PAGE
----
Quote
Originally posted by Britbodger:
Just as a more extreme example of breaking-in an engine:

On a fresh rebore and new pistons and rings started for the first time and broke-in my T120 with Routt barrel and MAP billet pistons during practice sessions at a road race meeting last year. At the end of the practice sessions (about 25 miles) had the throttle wide open and, of course, in my races as well.

Should mention that the bore was expertly honed with torque plate to the correct finish (by Marino's brother Terry) for ductile steel rings with 5.1/2 thou piston to wall clearance.

A subsequent strip-down revealed the bore and pistons and rings to be in good condition with evidence of good ring seating. Pistons did have slight scuff marks.

Course may have shortened the life of the cylinder, pistons and rings using this procedure but just trying to illustrate that high rpm doesn't necessarily result in seizure - admittedly with genorous piston to bore clearance.

beerchug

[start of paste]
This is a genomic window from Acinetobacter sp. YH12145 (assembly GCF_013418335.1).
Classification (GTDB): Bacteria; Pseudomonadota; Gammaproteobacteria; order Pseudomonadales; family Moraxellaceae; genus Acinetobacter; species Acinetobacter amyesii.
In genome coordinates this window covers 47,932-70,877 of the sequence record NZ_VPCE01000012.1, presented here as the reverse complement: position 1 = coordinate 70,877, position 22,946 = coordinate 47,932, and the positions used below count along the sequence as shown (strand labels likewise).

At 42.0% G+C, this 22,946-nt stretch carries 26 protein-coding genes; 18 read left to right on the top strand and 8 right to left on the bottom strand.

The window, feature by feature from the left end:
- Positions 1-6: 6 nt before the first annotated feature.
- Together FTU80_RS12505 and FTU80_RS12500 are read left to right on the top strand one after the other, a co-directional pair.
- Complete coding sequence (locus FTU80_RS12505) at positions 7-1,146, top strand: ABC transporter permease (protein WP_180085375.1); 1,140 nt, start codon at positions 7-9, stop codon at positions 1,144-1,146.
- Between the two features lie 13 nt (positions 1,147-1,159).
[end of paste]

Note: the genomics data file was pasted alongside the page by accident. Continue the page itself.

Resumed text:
P.S. Also should mention that I took the precaution of using Aviation Shell 100 (50w) for the break-in as it was very hot at that particular track at Albuquerue New Mexico
That method works and you pretty much have no choice safety wise, good to walk around the pits and warn folks that you may be a little slow in the first practice sessions.

John H, I once tried to bump start a Z1000 superbike [10:1] on dry bores, the old Kawas would not select 2nd unless the crank was spinning and no way we could get it to turn over, had to put a half teaspoon of R Synthetic down all plugholes.

I wish I still had that bike.


1969 TR6R
7.62 x 51 is not a maths puzzle.